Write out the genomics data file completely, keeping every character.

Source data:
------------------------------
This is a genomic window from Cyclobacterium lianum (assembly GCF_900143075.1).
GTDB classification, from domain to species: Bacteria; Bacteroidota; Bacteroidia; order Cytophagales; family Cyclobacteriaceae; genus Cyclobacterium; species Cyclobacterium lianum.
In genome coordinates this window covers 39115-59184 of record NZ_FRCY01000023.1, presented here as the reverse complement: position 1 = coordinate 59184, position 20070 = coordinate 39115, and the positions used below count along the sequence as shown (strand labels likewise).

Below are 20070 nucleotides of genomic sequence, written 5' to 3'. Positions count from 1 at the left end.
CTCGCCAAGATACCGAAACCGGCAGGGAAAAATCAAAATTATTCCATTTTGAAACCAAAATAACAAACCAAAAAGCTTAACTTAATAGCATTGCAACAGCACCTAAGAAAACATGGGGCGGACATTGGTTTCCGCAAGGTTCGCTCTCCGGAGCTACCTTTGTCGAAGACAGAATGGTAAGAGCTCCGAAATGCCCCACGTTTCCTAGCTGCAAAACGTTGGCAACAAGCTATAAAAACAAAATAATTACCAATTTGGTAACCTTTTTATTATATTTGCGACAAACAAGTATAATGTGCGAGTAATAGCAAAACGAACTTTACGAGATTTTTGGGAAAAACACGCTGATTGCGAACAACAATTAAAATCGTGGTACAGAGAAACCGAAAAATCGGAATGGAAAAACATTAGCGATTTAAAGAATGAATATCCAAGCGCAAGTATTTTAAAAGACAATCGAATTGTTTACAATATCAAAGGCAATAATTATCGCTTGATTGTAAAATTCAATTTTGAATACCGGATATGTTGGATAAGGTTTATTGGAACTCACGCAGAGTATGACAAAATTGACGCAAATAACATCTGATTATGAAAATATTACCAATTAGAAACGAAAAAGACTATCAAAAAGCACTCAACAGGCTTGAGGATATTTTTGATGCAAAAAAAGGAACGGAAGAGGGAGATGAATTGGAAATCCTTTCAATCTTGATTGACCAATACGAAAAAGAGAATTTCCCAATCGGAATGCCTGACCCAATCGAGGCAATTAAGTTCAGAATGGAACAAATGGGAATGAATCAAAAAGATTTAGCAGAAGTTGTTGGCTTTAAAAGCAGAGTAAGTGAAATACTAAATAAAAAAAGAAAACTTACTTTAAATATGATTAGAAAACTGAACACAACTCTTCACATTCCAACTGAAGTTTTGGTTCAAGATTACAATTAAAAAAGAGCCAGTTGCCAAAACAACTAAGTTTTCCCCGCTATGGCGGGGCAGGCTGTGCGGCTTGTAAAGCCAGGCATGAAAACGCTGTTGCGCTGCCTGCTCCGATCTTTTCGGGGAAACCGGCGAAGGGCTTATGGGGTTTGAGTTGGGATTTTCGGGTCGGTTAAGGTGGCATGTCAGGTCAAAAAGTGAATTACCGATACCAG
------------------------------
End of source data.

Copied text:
This is a genomic window from Cyclobacterium lianum (assembly GCF_900143075.1).
GTDB classification, from domain to species: Bacteria; Bacteroidota; Bacteroidia; order Cytophagales; family Cyclobacteriaceae; genus Cyclobacterium; species Cyclobacterium lianum.
In genome coordinates this window covers 39115-59184 of record NZ_FRCY01000023.1, presented here as the reverse complement: position 1 = coordinate 59184, position 20070 = coordinate 39115, and the positions used below count along the sequence as shown (strand labels likewise).

Below are 20070 nucleotides of genomic sequence, written 5' to 3'. Positions count from 1 at the left end.
CTCGCCAAGATACCGAAACCGGCAGGGAAAAATCAAAATTATTCCATTTTGAAACCAAAATAACAAACCAAAAAGCTTAACTTAATAGCATTGCAACAGCACCTAAGAAAACATGGGGCGGACATTGGTTTCCGCAAGGTTCGCTCTCCGGAGCTACCTTTGTCGAAGACAGAATGGTAAGAGCTCCGAAATGCCCCACGTTTCCTAGCTGCAAAACGTTGGCAACAAGCTATAAAAACAAAATAATTACCAATTTGGTAACCTTTTTATTATATTTGCGACAAACAAGTATAATGTGCGAGTAATAGCAAAACGAACTTTACGAGATTTTTGGGAAAAACACGCTGATTGCGAACAACAATTAAAATCGTGGTACAGAGAAACCGAAAAATCGGAATGGAAAAACATTAGCGATTTAAAGAATGAATATCCAAGCGCAAGTATTTTAAAAGACAATCGAATTGTTTACAATATCAAAGGCAATAATTATCGCTTGATTGTAAAATTCAATTTTGAATACCGGATATGTTGGATAAGGTTTATTGGAACTCACGCAGAGTATGACAAAATTGACGCAAATAACATCTGATTATGAAAATATTACCAATTAGAAACGAAAAAGACTATCAAAAAGCACTCAACAGGCTTGAGGATATTTTTGATGCAAAAAAAGGAACGGAAGAGGGAGATGAATTGGAAATCCTTTCAATCTTGATTGACCAATACGAAAAAGAGAATTTCCCAATCGGAATGCCTGACCCAATCGAGGCAATTAAGTTCAGAATGGAACAAATGGGAATGAATCAAAAAGATTTAGCAGAAGTTGTTGGCTTTAAAAGCAGAGTAAGTGAAATACTAAATAAAAAAAGAAAACTTACTTTAAATATGATTAGAAAACTGAACACAACTCTTCACATTCCAACTGAAGTTTTGGTTCAAGATTACAATTAAAAAAGAGCCAGTTGCCAAAACAACTAAGTTTTCCCCGCTATGGCGGGGCAGGCTGTGCGGCTTGTAAAGCCAGGCATGAAAACGCTGTTGCGCTGCCTGCTCCGATCTTTTCGGGGAAACCGGCGAAGGGCTTATGGGGTTTGAGTTGGGATTTTCGGGTCGGTTAAGGTGGCATGTCAGGTCAAAAAGTGAATTACCGATACCAG